How To Prepare For A Reporter Interview

Katrina Interviewing

Anyone who has ever had a microphone put in their face, knows you need to prepare for a reporter interview.

Whether a reporter shows up at your job site or decides to interview you at your desk, you should be excited. You have officially landed the big fish! A media story can bring in new customers and the momentum your mission needs. 

For example, one of our clients had hundreds of people showing up to do a Block Build to transform a local neighborhood. Revitalize Milwaukee used the power of seeing hundreds of people doing great things to grab more media coverage… and ultimately more donations and future crew members. 

Since the event happened in the morning, one of the stations did several LIVE reports. This is HUGE!


Instead of the normal 3- to 4-minute segment inside the studio, the morning reporter for the news program or talk show generally has to fill at least 13 to 15 minutes of content over the course of the morning. Each “live” segment usually runs 2 to 3 minutes. The station will need several ideas.

How are you going to help the reporters accomplish their goals and make potential customers remember your business?


You MUST build the relationship with the reporter and ask what he or she wants out of this venture. Like anything else in life, knowing the person’s expectations gives you the target for success.

Be sure to convey what you want too. For instance, if you have an awesome machine on the second floor, or roof-top dining experience, ask the reporter if the photojournalist can shoot from there.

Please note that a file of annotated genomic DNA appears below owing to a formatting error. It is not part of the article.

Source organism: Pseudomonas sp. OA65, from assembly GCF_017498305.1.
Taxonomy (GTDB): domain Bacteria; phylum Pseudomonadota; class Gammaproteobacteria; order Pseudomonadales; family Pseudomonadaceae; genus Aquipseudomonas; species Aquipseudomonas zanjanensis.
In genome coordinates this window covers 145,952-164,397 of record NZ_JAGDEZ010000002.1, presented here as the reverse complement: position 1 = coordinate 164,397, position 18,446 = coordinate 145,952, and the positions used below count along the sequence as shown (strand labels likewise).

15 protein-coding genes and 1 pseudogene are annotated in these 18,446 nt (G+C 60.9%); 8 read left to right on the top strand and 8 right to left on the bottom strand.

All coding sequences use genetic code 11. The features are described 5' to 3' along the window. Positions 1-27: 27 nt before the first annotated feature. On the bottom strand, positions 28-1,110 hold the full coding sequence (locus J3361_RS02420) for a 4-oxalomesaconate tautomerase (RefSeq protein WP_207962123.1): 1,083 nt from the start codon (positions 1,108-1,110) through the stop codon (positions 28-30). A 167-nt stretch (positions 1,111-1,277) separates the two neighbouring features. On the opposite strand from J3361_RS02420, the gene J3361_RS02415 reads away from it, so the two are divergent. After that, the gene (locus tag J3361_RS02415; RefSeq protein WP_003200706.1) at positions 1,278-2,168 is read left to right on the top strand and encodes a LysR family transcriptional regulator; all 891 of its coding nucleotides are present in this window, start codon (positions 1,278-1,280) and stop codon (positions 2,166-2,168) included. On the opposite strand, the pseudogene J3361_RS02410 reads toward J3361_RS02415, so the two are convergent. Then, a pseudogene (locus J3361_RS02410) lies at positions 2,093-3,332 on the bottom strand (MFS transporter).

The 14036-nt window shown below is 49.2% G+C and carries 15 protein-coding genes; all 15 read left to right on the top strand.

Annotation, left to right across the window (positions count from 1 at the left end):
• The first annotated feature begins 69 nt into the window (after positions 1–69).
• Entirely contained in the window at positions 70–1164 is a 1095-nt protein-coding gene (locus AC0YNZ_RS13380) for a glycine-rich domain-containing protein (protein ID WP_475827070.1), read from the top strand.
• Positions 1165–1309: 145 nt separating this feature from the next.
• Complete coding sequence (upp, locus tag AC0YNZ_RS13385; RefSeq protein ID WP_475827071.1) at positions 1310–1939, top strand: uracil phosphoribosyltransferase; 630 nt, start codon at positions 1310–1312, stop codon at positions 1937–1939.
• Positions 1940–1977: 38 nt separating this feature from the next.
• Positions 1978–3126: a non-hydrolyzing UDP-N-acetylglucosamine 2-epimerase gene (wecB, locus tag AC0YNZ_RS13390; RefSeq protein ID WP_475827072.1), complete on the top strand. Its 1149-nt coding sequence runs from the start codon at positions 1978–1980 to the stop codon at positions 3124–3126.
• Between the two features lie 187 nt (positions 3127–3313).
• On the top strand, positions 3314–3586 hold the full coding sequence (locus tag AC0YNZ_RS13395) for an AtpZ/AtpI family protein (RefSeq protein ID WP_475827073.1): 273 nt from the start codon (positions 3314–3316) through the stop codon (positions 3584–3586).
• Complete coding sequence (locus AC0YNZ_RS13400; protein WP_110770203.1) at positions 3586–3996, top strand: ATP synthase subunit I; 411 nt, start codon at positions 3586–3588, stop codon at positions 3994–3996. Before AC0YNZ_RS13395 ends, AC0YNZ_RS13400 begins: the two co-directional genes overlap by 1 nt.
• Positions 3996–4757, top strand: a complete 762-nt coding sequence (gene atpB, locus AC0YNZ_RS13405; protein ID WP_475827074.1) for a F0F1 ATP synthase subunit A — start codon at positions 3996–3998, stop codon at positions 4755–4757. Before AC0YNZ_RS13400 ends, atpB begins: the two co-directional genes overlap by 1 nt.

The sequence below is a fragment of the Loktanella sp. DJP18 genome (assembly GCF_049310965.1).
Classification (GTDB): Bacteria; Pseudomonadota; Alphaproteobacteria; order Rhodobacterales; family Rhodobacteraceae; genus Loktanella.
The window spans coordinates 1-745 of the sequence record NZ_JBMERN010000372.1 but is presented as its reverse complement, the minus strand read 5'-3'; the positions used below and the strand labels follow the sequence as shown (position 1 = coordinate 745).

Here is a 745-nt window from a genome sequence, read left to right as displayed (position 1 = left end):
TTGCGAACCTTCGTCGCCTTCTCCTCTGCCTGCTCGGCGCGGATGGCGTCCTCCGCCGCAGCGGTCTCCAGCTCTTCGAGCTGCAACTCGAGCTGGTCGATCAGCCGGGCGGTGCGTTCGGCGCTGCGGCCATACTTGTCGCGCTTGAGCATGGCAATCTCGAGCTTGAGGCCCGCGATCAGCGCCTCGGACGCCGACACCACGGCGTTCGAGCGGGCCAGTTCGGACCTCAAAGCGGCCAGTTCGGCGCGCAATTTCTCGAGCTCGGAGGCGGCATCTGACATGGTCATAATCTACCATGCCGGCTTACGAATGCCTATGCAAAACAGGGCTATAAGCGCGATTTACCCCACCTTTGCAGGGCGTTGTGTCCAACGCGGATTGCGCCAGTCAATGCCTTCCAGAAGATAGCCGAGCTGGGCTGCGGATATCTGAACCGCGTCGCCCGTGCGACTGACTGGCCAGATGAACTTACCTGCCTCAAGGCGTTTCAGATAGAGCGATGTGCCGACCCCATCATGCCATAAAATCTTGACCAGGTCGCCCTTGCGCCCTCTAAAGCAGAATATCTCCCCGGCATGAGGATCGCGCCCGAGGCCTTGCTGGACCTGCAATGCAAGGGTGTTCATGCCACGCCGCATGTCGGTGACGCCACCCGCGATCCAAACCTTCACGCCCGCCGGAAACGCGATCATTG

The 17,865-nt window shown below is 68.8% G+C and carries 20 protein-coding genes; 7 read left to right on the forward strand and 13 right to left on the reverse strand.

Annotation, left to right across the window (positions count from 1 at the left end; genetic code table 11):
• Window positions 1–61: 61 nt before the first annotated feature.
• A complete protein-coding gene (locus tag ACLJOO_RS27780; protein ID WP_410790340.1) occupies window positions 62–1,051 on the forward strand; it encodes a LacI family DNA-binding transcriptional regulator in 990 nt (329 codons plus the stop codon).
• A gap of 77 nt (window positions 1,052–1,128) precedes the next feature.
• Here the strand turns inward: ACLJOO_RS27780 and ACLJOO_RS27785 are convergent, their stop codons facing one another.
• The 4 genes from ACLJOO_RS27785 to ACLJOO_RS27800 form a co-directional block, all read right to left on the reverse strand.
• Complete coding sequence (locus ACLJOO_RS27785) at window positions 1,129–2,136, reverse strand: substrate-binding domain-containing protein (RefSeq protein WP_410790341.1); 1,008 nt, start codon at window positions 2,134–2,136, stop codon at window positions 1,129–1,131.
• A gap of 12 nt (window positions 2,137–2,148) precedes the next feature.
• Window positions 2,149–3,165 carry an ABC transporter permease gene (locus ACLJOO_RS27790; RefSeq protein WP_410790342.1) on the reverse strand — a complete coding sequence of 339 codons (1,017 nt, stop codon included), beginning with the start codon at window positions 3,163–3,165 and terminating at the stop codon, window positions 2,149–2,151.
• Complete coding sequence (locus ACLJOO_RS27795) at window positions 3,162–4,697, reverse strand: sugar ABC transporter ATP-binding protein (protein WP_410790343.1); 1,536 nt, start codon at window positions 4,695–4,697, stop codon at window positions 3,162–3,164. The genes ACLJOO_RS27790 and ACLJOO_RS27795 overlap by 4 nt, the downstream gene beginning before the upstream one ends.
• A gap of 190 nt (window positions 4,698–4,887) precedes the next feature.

Contrary to what you’ve seen in the movies, usually the camera is cabled to the live truck. If you want to take the reporter to the roof of your business, you need to tell the crew. They need to decide the best way to run the cable or determine if they need to bring wireless equipment.


Do they have wireless equipment? All these questions and decisions need to be made in advance. If the reporter doesn’t ask, then you, the

business owner, should. And while having the reporter and the photojournalist come over and discuss everything before you’re on “live” would be ideal, rarely do crews make “site visits.” They just don’t have the time because they’re at live locations every day.

Site checks are reserved for locations that might be questionable. Having a crew come and make sure the station engineers can receive a “live” signal from your location isn’t always a good thing.


Generally, the conversation to book you on the show and go over some potential segment ideas happens on the phone. Since you won’t meet the reporter and photojournalist until about an hour before the first live shot, you need to have your planning discussion at least a week before.

I guarantee you the reporter’s boss, the News Director, is looking for segments with “high energy” and “memorable moments.” Those have been the buzzwords and the goals since I’ve been in the business.

You should have fun and play with the audience.

Need help creating the best TV segments, corporate videos or presentations, give Katrina’s team a call at (262) 423-7170 or simply hit CONTACT US.

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